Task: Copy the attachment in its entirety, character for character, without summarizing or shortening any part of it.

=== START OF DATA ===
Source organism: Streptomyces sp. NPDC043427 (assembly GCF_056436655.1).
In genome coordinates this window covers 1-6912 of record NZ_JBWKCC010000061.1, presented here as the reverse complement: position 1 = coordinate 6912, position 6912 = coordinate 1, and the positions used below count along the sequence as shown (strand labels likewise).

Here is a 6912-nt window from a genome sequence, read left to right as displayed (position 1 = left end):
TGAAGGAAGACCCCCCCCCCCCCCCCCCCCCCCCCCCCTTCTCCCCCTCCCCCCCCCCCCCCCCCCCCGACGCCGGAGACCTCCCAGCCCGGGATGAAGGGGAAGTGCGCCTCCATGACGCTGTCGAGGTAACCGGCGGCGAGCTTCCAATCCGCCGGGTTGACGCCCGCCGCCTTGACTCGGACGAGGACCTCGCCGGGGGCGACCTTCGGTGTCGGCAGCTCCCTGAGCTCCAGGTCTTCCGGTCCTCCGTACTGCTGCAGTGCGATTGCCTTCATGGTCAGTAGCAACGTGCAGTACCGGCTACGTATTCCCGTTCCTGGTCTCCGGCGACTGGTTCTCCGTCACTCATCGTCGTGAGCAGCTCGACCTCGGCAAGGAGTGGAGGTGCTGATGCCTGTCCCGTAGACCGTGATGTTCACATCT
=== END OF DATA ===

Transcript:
Source organism: Streptomyces sp. NPDC043427 (assembly GCF_056436655.1).
In genome coordinates this window covers 1-6912 of record NZ_JBWKCC010000061.1, presented here as the reverse complement: position 1 = coordinate 6912, position 6912 = coordinate 1, and the positions used below count along the sequence as shown (strand labels likewise).

Here is a 6912-nt window from a genome sequence, read left to right as displayed (position 1 = left end):
TGAAGGAAGACCCCCCCCCCCCCCCCCCCCCCCCCCCCTTCTCCCCCTCCCCCCCCCCCCCCCCCCCCGACGCCGGAGACCTCCCAGCCCGGGATGAAGGGGAAGTGCGCCTCCATGACGCTGTCGAGGTAACCGGCGGCGAGCTTCCAATCCGCCGGGTTGACGCCCGCCGCCTTGACTCGGACGAGGACCTCGCCGGGGGCGACCTTCGGTGTCGGCAGCTCCCTGAGCTCCAGGTCTTCCGGTCCTCCGTACTGCTGCAGTGCGATTGCCTTCATGGTCAGTAGCAACGTGCAGTACCGGCTACGTATTCCCGTTCCTGGTCTCCGGCGACTGGTTCTCCGTCACTCATCGTCGTGAGCAGCTCGACCTCGGCAAGGAGTGGAGGTGCTGATGCCTGTCCCGTAGACCGTGATGTTCACATCT